We love our pups and only want the best for them — that includes what they eat. We spend a lot of time thinking about what to feed them, what’s healthiest, what’s their favorite, and if they have any allergies.
But we don’t, generally, think about what happens after they wolf down their meal. It isn’t every day we ask ourselves how long does it take for a dog to digest food?
The basics of a doggie digestive system
Have you ever noticed quite how much saliva dogs have? They seem to have so much more than us! Well, that’s because their digestion starts there.
Just like us, their saliva has enzymes in it which helps to break down the food they’re eating. Not like us, they spend way less time actually chewing — anyone who has watched a dog eat knows this. Their saliva has to be stronger and in a bigger quantity to help them from the get-go.
From their salivary mouths, the food passes down their incredibly muscular esophagus and into their stomach. A dog’s stomach plays a much bigger role in their digestion time than ours does in ours. For us, food stays in there only a few hours, and most of our nutrients are extracted in the small intestine. For a dog it’s different. They have really acidic stomachs. This means they’re capable of digesting (small) bones and raw meat.
How long does their food stay in their stomachs?
Dogs are omnivores, meaning they eat both animal and plant food but their digestion hasn’t quite caught up to the likes our ours. They can process meat quickly but take a little longer with grains, vegetables, and other plant-based foods.
Their stomachs process a lot of the meat proteins needed to give them energy, meaning food stays there longer than it does in ours. Generally, food has left our stomachs in 4-5 hours and for a dog, it can be up to 12!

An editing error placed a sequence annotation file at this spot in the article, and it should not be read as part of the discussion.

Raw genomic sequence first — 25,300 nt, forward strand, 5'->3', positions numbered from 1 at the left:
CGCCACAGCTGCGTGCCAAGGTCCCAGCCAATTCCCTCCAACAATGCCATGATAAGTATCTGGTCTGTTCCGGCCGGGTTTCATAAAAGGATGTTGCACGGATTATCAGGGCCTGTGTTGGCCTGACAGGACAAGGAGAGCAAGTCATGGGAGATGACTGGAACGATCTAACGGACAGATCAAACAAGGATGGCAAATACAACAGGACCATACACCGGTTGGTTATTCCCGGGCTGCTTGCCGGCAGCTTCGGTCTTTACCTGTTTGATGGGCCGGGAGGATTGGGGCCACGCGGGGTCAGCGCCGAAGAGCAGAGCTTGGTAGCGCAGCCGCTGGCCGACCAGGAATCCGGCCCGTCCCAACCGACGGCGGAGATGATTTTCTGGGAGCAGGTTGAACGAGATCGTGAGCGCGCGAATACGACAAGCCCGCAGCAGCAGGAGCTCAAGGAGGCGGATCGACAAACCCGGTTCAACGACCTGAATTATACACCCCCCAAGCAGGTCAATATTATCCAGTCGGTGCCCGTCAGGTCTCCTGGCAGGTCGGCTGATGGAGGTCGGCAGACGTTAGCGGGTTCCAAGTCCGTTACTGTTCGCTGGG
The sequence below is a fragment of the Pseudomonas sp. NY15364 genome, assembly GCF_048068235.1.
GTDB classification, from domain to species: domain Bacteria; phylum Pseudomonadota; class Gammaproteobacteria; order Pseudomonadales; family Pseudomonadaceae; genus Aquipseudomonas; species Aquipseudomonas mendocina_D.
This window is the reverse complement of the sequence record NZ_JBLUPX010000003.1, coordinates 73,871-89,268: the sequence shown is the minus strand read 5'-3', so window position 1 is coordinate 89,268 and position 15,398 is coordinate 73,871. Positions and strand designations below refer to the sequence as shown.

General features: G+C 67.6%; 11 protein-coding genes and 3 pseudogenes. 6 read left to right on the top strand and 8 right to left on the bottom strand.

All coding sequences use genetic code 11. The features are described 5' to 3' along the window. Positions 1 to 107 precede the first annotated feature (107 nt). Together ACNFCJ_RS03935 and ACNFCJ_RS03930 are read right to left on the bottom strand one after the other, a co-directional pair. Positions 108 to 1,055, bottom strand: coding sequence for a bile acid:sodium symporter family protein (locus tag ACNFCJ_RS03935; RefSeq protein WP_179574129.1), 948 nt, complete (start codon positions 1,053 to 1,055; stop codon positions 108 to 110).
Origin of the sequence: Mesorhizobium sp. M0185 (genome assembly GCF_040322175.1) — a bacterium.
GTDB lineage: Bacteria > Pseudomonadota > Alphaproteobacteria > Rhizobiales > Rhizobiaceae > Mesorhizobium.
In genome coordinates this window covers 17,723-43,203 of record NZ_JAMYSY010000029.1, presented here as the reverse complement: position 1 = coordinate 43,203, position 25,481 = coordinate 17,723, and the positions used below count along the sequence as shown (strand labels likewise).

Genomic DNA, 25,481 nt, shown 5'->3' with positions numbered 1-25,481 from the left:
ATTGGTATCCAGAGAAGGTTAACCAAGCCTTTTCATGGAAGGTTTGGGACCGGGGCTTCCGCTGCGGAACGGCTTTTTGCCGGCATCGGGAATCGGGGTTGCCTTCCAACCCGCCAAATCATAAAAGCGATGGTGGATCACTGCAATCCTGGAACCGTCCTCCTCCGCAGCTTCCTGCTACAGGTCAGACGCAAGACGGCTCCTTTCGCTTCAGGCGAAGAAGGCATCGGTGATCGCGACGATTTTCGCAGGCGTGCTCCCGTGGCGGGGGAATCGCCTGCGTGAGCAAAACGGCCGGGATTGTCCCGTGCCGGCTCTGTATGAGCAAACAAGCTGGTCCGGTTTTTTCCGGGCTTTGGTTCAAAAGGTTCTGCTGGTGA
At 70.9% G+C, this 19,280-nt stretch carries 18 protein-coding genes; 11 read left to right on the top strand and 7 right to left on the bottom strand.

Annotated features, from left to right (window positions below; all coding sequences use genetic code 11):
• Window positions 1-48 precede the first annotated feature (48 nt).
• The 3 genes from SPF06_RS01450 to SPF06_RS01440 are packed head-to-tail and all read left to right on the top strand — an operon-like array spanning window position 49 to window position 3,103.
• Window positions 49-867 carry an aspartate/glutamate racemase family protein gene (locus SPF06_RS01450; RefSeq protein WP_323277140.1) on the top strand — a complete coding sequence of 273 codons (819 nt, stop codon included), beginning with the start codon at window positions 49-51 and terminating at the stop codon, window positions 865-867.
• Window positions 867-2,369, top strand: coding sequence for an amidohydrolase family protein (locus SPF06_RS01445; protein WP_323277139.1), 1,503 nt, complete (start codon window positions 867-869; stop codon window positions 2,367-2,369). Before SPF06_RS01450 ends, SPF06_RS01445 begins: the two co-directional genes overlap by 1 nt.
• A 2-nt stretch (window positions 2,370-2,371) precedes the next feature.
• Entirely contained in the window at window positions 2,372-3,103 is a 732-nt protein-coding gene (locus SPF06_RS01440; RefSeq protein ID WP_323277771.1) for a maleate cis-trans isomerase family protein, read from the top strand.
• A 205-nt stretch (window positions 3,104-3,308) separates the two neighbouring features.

From their stomach, the food passes to their small intestine where it’s processed a little more, and then onto the large intestine where the waste is compacted. From there, well, we all know what happens — we spend most of our time picking it up or avoiding it in the garden!
How long does it take for a dog to digest food?
There’s no exact answer as to how long it takes for a dog to digest its food. Just like us, each pup is different and there are lots of external factors that come into play too.
I know, I still can’t get my head around how a Chihuahua and a Great Dane can be the same species either. But when it comes to how dogs digest their food, their digestive tract works pretty much the same in all breeds. They just differ in size. A lot.
Bigger dogs take a lot longer to digest and poop than smaller dogs do. This is because the amount they eat isn’t proportionally so much more, but there’s a lot more of body for the food to pass through.
Athletic breeds, such as Ridgebacks and Collies, take less time to digest their food than less athletic breeds. Genetically, they’re closer to their wolf ancestors and have more active digestive systems than some other breeds.
Just like humans, exercise is really important in keeping your dog’s digestion healthy and regular. Different breeds need different amounts of exercise and it has a big impact on your dog’s digestion time.
Keeping your dog hydrated is crucial, and not just for their normal health but also for their digestive health. Dehydration weakens the nutrient absorption from their food and can make them constipated.
Type of food
It may seem obvious, but wet food is quicker for your dog to digest than dry food. Wet food helps with hydration, making it easier to pass. This doesn’t, however, mean you should only feed your dog wet food. Dry food has a number of benefits including helping with dental health.
Read also: Should I give my dog dry or wet food?
How long it takes your dog to digest food is actually pretty important. The more we know about their digestion, the more we can ensure that they’re happy and healthy on the inside. It’s a good idea to keep an eye on your dog’s poop and digestion time. If there are any large changes, it’s worth taking them to the vet just to check!
Have you noticed anything that affects your dog’s digestion? Let us know in the comments!
I’m Charlotte, a content and copywriter from the North of England and currently living in Berlin. Animals have always been a huge part of my life, so writing about dogs is a total pleasure! I love all kinds of dogs and their cheeky personalities, but I’d have to say Weimaraners are my favourite!